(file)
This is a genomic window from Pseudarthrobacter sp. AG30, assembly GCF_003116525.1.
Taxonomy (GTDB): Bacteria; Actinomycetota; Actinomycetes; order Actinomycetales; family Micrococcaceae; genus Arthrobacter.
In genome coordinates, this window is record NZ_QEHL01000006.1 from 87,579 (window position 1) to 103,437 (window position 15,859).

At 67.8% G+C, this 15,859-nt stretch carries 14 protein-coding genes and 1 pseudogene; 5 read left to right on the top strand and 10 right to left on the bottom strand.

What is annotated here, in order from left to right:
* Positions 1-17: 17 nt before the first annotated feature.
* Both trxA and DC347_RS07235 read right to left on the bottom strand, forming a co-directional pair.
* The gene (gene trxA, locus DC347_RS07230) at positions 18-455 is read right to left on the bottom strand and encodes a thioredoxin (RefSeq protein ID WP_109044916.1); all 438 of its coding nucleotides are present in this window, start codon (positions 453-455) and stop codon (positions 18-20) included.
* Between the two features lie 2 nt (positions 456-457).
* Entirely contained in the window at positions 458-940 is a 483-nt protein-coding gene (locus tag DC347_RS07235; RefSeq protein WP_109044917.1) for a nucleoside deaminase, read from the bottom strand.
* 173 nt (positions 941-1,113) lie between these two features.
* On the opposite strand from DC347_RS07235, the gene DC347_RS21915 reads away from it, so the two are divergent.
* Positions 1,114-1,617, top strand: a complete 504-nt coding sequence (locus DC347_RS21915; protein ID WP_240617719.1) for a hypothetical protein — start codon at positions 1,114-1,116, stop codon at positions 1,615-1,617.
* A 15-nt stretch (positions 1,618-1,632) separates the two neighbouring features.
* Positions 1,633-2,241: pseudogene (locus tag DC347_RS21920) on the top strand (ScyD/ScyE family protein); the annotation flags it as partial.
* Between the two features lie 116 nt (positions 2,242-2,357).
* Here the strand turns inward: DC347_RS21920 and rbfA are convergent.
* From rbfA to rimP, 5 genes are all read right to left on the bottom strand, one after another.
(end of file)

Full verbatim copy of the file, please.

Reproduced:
This is a genomic window from Pseudarthrobacter sp. AG30, assembly GCF_003116525.1.
Taxonomy (GTDB): Bacteria; Actinomycetota; Actinomycetes; order Actinomycetales; family Micrococcaceae; genus Arthrobacter.
In genome coordinates, this window is record NZ_QEHL01000006.1 from 87,579 (window position 1) to 103,437 (window position 15,859).

At 67.8% G+C, this 15,859-nt stretch carries 14 protein-coding genes and 1 pseudogene; 5 read left to right on the top strand and 10 right to left on the bottom strand.

What is annotated here, in order from left to right:
* Positions 1-17: 17 nt before the first annotated feature.
* Both trxA and DC347_RS07235 read right to left on the bottom strand, forming a co-directional pair.
* The gene (gene trxA, locus DC347_RS07230) at positions 18-455 is read right to left on the bottom strand and encodes a thioredoxin (RefSeq protein ID WP_109044916.1); all 438 of its coding nucleotides are present in this window, start codon (positions 453-455) and stop codon (positions 18-20) included.
* Between the two features lie 2 nt (positions 456-457).
* Entirely contained in the window at positions 458-940 is a 483-nt protein-coding gene (locus tag DC347_RS07235; RefSeq protein WP_109044917.1) for a nucleoside deaminase, read from the bottom strand.
* 173 nt (positions 941-1,113) lie between these two features.
* On the opposite strand from DC347_RS07235, the gene DC347_RS21915 reads away from it, so the two are divergent.
* Positions 1,114-1,617, top strand: a complete 504-nt coding sequence (locus DC347_RS21915; protein ID WP_240617719.1) for a hypothetical protein — start codon at positions 1,114-1,116, stop codon at positions 1,615-1,617.
* A 15-nt stretch (positions 1,618-1,632) separates the two neighbouring features.
* Positions 1,633-2,241: pseudogene (locus tag DC347_RS21920) on the top strand (ScyD/ScyE family protein); the annotation flags it as partial.
* Between the two features lie 116 nt (positions 2,242-2,357).
* Here the strand turns inward: DC347_RS21920 and rbfA are convergent.
* From rbfA to rimP, 5 genes are all read right to left on the bottom strand, one after another.